JBLM soldier gets 9 months in jail, discharged from military after shooting
A judge sentenced a soldier at Joint Base Lewis-McChord to nine months in jail Monday after he earlier pleaded guilty to shooting up a Rainier home on New Year’s Day to get revenge for an affair, court papers state.
Eric David Kollar, 25, pleaded guilty in June to second-degree assault with a deadly weapon and driving under the influence. Thurston County Chief Criminal Deputy Prosecuting Attorney Andrew Toynbee said Monday that Kollar is being discharged from the military.
Thurston County Superior Court Judge Carol Murphy imposed Kollar’s nine-month sentence Monday after it was jointly recommended by Toynbee and Kollar’s defense attorney as part of a plea agreement.
Police think Kollar meant to target a romantic rival’s home, but instead fired eight shots from a .45-caliber Glock into a home adjacent to where the man lived, according to police and court papers. The man previously had an affair with Kollar’s wife while Kollar was in Iraq, police said.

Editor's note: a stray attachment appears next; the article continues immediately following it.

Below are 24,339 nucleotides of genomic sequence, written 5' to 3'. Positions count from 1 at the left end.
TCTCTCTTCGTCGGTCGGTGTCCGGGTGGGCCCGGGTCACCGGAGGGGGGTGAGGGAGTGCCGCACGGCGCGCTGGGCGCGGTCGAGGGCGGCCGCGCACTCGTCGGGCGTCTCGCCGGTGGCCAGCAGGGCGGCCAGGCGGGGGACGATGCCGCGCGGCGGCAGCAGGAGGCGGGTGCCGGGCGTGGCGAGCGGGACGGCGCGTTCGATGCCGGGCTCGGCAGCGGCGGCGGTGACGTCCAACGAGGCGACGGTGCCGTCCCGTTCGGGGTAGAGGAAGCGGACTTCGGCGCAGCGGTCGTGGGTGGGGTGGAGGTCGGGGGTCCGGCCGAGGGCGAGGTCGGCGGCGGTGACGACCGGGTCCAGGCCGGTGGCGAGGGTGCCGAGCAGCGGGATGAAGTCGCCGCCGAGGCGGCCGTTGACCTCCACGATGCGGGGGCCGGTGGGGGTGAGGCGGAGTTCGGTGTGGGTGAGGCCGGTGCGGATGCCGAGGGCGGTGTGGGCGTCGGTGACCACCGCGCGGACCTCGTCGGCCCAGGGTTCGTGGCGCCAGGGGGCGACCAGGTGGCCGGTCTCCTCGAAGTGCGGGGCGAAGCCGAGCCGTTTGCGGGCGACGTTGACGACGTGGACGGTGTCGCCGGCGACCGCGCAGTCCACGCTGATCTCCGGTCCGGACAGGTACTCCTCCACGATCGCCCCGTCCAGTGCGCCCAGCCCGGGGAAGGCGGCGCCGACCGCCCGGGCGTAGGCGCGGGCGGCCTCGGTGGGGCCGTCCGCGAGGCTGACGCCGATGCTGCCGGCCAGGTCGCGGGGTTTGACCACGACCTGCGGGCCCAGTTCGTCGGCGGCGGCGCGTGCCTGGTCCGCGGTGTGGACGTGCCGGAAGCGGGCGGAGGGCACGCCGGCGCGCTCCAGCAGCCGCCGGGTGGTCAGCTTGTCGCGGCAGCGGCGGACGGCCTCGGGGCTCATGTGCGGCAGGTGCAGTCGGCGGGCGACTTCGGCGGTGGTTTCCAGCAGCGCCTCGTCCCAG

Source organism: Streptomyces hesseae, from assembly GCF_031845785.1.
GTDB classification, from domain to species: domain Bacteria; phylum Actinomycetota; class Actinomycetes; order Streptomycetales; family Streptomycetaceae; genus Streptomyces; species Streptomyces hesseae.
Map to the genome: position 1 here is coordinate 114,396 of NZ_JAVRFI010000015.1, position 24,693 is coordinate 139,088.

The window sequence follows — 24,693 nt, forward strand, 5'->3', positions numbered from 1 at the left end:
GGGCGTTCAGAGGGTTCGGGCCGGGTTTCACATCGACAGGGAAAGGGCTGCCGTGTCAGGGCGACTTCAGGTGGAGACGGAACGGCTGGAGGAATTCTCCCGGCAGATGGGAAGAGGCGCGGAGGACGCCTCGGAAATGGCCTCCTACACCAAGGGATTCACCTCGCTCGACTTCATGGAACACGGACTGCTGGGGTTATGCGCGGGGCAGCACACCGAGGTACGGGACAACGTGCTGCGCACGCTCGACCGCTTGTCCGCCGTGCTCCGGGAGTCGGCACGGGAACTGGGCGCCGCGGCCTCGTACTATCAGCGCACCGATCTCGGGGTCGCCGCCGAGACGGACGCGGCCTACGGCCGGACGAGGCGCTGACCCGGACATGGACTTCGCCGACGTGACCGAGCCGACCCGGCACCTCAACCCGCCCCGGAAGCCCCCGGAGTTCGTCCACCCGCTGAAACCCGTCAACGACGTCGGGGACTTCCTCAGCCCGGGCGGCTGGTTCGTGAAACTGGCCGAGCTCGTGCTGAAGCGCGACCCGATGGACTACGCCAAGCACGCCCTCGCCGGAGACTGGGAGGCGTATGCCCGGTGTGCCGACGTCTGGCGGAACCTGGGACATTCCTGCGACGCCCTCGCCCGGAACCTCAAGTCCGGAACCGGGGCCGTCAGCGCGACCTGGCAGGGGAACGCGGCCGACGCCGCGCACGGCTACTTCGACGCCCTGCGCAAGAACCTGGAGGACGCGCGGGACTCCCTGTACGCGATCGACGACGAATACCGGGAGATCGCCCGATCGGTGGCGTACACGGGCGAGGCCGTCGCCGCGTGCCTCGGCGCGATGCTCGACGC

Kollar was most recently assigned to group support for the 1st Special Forces Group and has served at least one tour in Iraq, court papers state. He was arrested in January.
According to court papers:
Tenino police were dispatched to the 900 block of Tipsoo Loop in Rainier in the early morning hours of Jan. 1 on a report of shots fired. The Tenino Police Department contracts with the City of Rainier to provide law enforcement there.
Tenino police recovered four shell casings at the scene. On Jan. 3, a homeowner on Tipsoo Loop called police to report bullet holes in his home; four additional casings were found outside his residence.
After Kollar allegedly drove his Ford pickup into a power pole in the area of 118th Avenue and Manke Road near Yelm early Jan. 1, he was cited for misdemeanor driving while intoxicated, hit-and-run, possession of a dangerous weapon and carrying a concealed weapon. The crash occurred about a mile and a half from where the shots were fired.
Police did not have evidence linking Kollar to the shots until Jan. 3, when a tipster reported that Kollar might have been involved. Tenino officer Christopher Davis learned that one of the firearms found in Kollar’s pickup was a .45-caliber Glock.
The man Kollar was allegedly targeting later told Davis he thought Kollar wanted to kill him.
Davis sent Kollar’s gun and the shell casings to the Washington State Patrol Crime Lab. Testing determined that the casings were fired from Kollar’s gun.
A passenger in Kollar’s pickup said Kollar “began to shoot his gun out the window,” the night he struck the power pole.
Kollar has no prior criminal history.